Cloud service broker partnerships, Google Apps power SMB strategies

Cloud service broker partnerships, Google Apps power SMB strategies

Date: Jan 10, 2013

Fostering excellent relationships with cloud service brokers has one Massachusetts pharmaceutical company IT executive feeling confident in his approach to cloud infrastructure and Google applications.

SearchCIO-Midmarket.com site editor Wendy Schuchart spoke with Nathan McBride, vice president of IT at AMAG Pharmaceuticals Inc., at the Gartner Symposium/ITxpo 2012 in Orlando, Fla., about how small and medium-sized businesses can work with a cloud services broker to develop a solid cloud infrastructure rather than try to complete all of the development using in-house resources.

Read the transcript below and watch the video to learn how strong partnerships with a cloud services broker can power an SMB cloud strategy.

I would think many companies with fewer than 500 employees are turning to vendor partnerships to develop valuable cloud infrastructures today, rather than doing this in-house.

Nathan McBride: I would agree. I think right now, the big paradigm shift is toward cloud service brokers (CSBs), which is a concern of mine only because a lot of these so-called cloud service brokers, or cloud service migrators, are partnering with specific vendors. They're bundling those services into one unit, which they sell you at an expense-per-month rate.

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The only problem is, that decreases the company's ability investigate the entire field. In a lot of these verticals, where three years ago there might have been one or two vendors, you're now looking at 30, 40, sometimes 50 vendors in one little space in the cloud.

As a company, it's worthwhile to investigate all of the vendors in that space, rather than focusing on just buying a bundle. If you need to buy a bundle, obviously there are multiple CSBs you can do that through. But in my opinion, and through our investigations, we found that by looking at the entire market and constantly investigating it -- because it's constantly maturing -- you can pick out those really excellent vendors that will do just that one niche characteristic for you. I'd say we probably have 12 to 13 vendors who will do that one niche characteristic, and we wouldn't want to purchase in a package deal.

And the CSB market is growing. It's emerging now. A lot of these bigger vendors are snatching up the small ones. It's something that companies are going to have to decide what to do, I think, as we go forward. You either stick with Google -- we use Google -- but then, just stay with Google. Don't buy the whole Google bundle from a VAR. Buy just the Google part and then pick all the other pieces yourself. Or if you don't have the time or inclination, buy the Google bundle. And get all the things that come with it. You can take either avenue, but it depends on the leadership and the strategy of the IT department.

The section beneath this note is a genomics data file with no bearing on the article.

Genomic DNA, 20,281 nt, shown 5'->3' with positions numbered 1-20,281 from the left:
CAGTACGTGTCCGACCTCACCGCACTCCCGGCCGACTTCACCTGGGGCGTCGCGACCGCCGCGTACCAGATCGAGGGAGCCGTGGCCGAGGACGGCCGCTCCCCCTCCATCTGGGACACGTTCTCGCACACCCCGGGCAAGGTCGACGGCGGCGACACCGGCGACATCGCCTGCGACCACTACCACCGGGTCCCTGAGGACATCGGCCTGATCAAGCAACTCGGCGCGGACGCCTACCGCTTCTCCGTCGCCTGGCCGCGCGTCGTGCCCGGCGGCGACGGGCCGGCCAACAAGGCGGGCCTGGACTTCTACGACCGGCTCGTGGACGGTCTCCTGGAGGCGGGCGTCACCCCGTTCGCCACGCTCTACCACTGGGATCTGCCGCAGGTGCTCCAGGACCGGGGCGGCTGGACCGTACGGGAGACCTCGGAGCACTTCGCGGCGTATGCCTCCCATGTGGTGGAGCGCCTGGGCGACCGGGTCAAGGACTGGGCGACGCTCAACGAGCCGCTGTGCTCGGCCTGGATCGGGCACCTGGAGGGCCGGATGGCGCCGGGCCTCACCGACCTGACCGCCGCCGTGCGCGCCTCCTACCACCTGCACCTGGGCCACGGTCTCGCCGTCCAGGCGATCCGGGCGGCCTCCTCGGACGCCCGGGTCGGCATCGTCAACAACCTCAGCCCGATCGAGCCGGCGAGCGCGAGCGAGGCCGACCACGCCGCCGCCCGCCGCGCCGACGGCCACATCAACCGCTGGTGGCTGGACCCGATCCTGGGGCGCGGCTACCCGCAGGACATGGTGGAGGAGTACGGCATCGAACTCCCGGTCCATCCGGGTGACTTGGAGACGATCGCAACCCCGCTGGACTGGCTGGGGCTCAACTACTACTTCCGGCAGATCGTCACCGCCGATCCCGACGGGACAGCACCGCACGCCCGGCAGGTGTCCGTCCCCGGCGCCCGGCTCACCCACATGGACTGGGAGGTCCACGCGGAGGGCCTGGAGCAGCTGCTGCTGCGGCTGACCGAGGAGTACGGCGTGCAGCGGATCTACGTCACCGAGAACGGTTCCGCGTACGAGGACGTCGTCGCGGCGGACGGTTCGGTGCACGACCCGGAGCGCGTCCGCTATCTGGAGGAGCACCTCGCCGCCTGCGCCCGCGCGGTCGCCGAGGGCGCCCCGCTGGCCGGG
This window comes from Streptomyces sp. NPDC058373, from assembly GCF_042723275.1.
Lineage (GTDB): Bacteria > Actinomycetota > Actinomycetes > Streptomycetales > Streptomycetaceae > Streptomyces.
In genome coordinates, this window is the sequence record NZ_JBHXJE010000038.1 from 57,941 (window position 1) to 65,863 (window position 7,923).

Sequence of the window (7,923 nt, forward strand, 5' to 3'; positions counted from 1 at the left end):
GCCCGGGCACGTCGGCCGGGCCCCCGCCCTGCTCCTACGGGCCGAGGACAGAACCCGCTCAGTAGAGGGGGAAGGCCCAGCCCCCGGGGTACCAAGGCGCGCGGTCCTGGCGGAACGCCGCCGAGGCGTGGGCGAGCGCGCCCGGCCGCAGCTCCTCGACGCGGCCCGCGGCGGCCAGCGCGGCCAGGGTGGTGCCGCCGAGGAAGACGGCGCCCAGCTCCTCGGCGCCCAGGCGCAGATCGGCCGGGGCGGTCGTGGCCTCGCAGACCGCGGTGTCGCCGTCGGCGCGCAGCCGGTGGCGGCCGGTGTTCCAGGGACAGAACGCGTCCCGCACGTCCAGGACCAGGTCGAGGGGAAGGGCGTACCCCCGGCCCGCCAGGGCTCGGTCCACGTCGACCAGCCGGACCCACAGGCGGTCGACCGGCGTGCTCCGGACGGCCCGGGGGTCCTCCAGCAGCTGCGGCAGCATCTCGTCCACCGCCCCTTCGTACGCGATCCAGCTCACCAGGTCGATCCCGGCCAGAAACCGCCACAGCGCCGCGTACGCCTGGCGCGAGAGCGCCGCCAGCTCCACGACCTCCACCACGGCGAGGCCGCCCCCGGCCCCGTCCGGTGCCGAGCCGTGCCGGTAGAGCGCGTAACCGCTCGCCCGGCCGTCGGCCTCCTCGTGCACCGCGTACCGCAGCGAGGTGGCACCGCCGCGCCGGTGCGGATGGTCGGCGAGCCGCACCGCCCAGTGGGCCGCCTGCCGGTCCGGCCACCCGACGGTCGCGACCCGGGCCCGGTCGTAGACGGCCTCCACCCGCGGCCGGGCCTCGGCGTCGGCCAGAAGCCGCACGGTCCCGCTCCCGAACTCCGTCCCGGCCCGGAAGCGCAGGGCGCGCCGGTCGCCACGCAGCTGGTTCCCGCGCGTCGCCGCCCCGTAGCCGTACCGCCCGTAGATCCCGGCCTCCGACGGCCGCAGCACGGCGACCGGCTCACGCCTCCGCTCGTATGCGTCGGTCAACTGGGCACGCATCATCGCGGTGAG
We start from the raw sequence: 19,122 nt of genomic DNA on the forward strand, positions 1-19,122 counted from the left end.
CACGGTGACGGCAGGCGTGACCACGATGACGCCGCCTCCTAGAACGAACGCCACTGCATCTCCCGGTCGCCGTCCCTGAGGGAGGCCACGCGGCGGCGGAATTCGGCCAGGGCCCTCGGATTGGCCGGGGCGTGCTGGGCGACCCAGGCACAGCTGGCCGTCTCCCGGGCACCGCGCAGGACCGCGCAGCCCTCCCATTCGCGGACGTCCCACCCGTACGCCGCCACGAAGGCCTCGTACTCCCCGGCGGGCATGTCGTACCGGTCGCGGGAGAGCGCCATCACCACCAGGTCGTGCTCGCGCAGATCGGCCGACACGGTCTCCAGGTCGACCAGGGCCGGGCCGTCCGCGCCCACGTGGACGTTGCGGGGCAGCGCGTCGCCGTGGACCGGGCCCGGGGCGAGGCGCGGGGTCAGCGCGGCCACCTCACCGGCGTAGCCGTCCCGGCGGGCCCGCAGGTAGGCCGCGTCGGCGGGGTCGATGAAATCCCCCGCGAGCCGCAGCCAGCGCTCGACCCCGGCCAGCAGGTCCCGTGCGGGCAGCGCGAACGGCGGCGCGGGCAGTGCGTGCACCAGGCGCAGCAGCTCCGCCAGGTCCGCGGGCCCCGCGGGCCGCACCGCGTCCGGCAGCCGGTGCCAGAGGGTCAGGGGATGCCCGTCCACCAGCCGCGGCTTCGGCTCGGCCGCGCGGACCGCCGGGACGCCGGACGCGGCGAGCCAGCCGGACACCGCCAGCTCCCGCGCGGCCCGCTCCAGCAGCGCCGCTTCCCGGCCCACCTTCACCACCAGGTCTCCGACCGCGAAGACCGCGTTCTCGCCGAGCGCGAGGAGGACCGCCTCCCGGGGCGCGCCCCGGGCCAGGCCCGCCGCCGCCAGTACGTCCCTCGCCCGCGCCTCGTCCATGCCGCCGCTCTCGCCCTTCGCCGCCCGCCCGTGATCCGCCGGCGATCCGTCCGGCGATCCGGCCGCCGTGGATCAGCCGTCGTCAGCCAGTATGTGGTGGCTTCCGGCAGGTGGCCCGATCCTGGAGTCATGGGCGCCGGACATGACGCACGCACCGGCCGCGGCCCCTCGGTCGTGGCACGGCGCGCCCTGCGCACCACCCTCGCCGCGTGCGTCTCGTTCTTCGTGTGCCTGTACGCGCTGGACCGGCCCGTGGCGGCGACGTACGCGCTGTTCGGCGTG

You spoke to picking out little pieces of Google's services. Without, of course, breaking any HIPAA laws or anything, can you speak to the solutions that you've chosen though that system?

McBride: Sure. With the Google Apps environment, the APIs are easily accessible for developers. And now, there's actually some new technology recently released that's really opening up the development market. The Google Apps API allows for vendors to develop any one of a number of different types of plug-ins and structures to go on top of the enterprise itself, which are your basics: Your mail, contacts, calendar, your YouTubes, etc. But when you begin to look at the plug-and-play architecture, that's your OAuth [open authorization] injection of apps. You have things now [such as] Prezi, you have Gliffy, you have DocuSign -- which is one of those apps that we're really looking at now, even though we use EchoSign, because DocuSign is the small vendor. They are going to go after a certain niche corner of the market. It's all these vendors now that we're strongly looking at, or are already using, that continue to plug in at different places.

We looked at document auditing in the cloud. We used CloudLock for that. And CloudLock allows us to do a specific function with all of our Google Docs. We have almost a million documents in Google. For us, knowing where they are at any given time, being able to see which ones are important, which ones aren't -- that's a very, very critical thing. A lot of companies who, for instance, won't go to Google Apps, or are afraid to, are afraid of not having control over their documents in the cloud.

Watch part one of this interview.

Let us know what you think about the video; email Wendy Schuchart, site editor. For midmarket IT news and updates throughout the week, follow us on Twitter @ciomidmarket.

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